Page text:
16th March 2008

Posted in

Blog :: Eating Healthy on the Cheap

If you know me well you know that I'm a bit of a foodie.

I don't have it real bad - I'm not a snob about much (except Coffee) and I don't really love cooking shows (Alton Brown excepted) nor do I have a gigantic collection of cooking books. Those disclaimers aside: I enjoy cooking and I enjoy exploring new techniques and flavours to expand my culinary palette.

There's a lot to be said for being a foodie. For me cooking is not just the drudgery necessary in order to eat: it's a hobby, a downright relaxing pleasure at the best of times and good practice even when food preparation is by necessity fast and familiar.

There are, however, some potential drawbacks to being a foodie. Health and expense are two prime concerns for me at least. It's not that preparing your own food is unhealthy (surely nothing can be as unhealthy as a diet of "whatever you can make from a box with a microwave") and cooking your own food is usually much cheaper than dining out. But enjoying food means... eating it! And somehow I have a tendency to prefer making rich savories rather than low calorie fare. Rich soups, sweet desserts... Pizza with pesto, walnuts, and gorgonzola! Steak well grilled, than drizzled with a Port butter reduction... Real tiramasu with brandy, espresso, marscapone cheese, cream, and ladyfingers! Cooking (as I have remarked when making something like alfredo sauce) is the art of adding calories until stuff tastes gooood....

Somehow that recitation of foods makes my mouth water (and my cooking itch need scratching) rather more than figuring out how to make healthier bread or lower calorie meals. Fortunately there is a second drawback to the foodie lifestyle that helps keep me down to earth - cost! That tiramasu had $30 worth of brandy, cream, coffee and marscapone in it! Meat is of course expensive and so are all the necessary accoutrements of exotic cooking. Creams, cheeses, wines, alcohols and vinegars. Spices (and of course we want fresh and whole instead of powdered and stale whenever possible)! All of it is expensive - hard on the wallet as well as the waistline.

Fortunately the solution lies in becoming a slightly more sophisticated foodie rather than giving up the enterprise. One of the things I look for in cooking resources are people who make "plain" food. Kevin Weeks (one of only two foodbloggers in my RSS Reader along with Tigers & Strawberries) often talks about "Peasant Food" and I really like this emphasis. Peasant food is working class food, stuff real people in various cultures have traditionally eaten. This doesn't necessarily make it familiar or even simple (for example Asian "peasant food" involves a whole spice/flavor vocabulary I'm barely aware of) but it does typically make it cheaper and healthier. Working class people haven't traditionally been able to frequently dine on meat with extra calories added - instead peasant fare frequently uses meat as a garnish or flavor but the bulk of the meal comes from grains or vegetables.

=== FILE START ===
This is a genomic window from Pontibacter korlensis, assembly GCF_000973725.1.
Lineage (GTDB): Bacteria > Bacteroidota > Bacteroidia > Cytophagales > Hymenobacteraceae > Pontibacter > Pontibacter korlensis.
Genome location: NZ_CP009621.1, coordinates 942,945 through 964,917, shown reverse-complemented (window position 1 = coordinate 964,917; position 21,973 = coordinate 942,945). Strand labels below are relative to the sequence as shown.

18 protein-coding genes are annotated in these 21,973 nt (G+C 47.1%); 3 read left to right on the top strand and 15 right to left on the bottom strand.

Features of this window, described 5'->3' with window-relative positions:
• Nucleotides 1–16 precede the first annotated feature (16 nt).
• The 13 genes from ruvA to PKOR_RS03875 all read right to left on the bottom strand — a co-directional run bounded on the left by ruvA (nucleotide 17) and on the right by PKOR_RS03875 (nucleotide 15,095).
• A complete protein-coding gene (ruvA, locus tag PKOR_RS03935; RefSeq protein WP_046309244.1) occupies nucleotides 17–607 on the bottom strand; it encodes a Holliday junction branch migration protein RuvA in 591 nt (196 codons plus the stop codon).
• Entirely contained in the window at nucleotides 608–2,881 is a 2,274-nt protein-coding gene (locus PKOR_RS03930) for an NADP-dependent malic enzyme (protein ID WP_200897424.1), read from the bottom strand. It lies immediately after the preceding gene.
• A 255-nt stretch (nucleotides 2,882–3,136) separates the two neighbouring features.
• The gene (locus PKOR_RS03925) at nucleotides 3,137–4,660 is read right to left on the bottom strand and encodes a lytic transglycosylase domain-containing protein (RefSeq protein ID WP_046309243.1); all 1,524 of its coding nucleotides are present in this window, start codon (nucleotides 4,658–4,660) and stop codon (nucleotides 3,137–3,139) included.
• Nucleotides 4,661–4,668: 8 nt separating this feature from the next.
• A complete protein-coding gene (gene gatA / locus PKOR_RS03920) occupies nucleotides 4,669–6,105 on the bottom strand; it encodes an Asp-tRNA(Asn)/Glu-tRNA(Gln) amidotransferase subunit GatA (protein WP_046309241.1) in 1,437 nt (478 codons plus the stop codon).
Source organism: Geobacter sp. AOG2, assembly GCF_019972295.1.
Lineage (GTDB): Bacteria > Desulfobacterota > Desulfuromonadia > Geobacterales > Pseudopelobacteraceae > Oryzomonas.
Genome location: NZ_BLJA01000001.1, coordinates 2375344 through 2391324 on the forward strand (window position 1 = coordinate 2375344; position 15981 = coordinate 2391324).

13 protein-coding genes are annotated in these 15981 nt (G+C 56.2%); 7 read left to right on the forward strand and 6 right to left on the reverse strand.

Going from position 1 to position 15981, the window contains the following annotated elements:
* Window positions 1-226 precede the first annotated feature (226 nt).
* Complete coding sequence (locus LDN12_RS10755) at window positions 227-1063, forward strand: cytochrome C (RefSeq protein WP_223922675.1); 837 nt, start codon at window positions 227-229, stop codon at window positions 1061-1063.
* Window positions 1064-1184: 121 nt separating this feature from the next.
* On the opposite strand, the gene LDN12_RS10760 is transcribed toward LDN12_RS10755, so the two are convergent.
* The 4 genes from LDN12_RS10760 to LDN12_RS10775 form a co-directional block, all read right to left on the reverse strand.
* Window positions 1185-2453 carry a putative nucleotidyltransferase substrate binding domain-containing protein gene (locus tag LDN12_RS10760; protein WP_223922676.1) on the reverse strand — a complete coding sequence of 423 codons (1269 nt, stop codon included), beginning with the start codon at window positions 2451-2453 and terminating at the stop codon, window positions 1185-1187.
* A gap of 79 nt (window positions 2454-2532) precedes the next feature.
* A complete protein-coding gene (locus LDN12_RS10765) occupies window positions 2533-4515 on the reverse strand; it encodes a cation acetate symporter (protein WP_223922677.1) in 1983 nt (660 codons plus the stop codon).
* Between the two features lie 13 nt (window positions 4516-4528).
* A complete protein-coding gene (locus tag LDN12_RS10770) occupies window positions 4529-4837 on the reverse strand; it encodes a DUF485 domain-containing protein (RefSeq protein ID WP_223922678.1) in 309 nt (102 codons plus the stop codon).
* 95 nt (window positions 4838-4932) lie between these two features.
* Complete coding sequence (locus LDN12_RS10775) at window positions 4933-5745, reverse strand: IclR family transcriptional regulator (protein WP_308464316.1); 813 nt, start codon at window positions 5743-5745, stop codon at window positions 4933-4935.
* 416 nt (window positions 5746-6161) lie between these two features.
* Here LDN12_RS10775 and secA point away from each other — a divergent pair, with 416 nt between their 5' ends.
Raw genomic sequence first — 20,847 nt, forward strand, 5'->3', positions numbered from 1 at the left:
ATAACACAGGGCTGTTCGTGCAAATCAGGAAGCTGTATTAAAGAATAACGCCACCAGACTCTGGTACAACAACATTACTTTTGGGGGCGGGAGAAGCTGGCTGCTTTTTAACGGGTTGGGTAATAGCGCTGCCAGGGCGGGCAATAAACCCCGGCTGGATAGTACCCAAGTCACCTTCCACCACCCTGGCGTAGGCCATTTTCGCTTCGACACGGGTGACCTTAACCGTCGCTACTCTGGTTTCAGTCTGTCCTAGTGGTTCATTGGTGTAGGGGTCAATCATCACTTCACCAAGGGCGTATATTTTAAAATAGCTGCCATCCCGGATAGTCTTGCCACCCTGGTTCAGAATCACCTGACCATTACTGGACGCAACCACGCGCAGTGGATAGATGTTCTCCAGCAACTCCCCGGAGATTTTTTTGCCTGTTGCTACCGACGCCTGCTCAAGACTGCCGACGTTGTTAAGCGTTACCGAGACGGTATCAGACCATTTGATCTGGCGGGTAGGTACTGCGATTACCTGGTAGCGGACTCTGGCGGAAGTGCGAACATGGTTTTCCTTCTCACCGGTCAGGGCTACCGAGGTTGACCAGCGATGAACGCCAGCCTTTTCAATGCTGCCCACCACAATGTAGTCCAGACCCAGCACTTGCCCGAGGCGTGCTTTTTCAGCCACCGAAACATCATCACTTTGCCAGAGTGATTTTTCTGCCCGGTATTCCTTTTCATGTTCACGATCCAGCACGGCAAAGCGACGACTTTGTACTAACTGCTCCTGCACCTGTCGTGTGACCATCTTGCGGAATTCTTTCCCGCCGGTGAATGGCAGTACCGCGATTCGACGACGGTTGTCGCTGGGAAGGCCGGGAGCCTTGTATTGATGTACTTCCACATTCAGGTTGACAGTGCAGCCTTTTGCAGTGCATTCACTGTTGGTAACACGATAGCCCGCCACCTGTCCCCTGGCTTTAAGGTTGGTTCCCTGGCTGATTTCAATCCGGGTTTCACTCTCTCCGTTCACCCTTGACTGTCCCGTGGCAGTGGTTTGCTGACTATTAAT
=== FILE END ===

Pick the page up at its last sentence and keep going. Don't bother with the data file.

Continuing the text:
I've been working on the vegetable angle for a long time - I wasn't really a big vegetable eater as a child (unless corn and potatoes count) so one of my favorite things to do as foodie is wander the produce department and wonder what that

weird thing is and whether there is any way to make it taste good. Frequently there is - I've recently enjoyed foods that never saw my plate growing up - kale as a cooked green in soups, parsnips in latkes, squashes in vegetable mixes and pureed soups, red bell peppers in EVERYTHING... (No mom, I still don't like onions.)

I haven't worked much on grains until recently, however, and that's really a shame. Grains (and here I'm being expansive - I really mean to include legumes, rice, etc) tend to be rich in fiber, rich in vitamins, low in calories but high in volume, and cheap (at least some of them)! In the last year I've cooked particularly with Brown Rice (high in fiber, high in vitamins and less than $1/lb), lentils (tons of fiber and vitamins plus protein and a little more than $2/lb) and barley (also high in fiber and vitamins, also less than $1/lb.)

It's really easy to these grains to your cooking simply by supplementing existing recipes, particularly soups. Making soup with beef in it? Throw in a handful of pearl barley or brown rice - the soup will go farther, be healthier, and (I think) taste better. Add lentils to any potato soup - they'll cook down and be practically unnoticeable while substantially improving the nutritional value of the soup.

To a foodie, however, it's really worth it to investigate peasant cuisine rather than simply steal the ingredients. I've experimented with brown rice Paella and have been running through some Middle Eastern soups with lentils (and if you live in Modesto it's worth visiting the Middle East Market at the south-east corner of Coffee and Floyd if you need some inspiration or ingredients along these lines...) Food can be culinarily interesting, exotically good flavored but also healthy and inexpensive. You just have to look to some of the traditional staples in the dried foods aisle and stop obsessing about the 5 basic french sauces...

Posted on March 16th 2008, 10:04 PM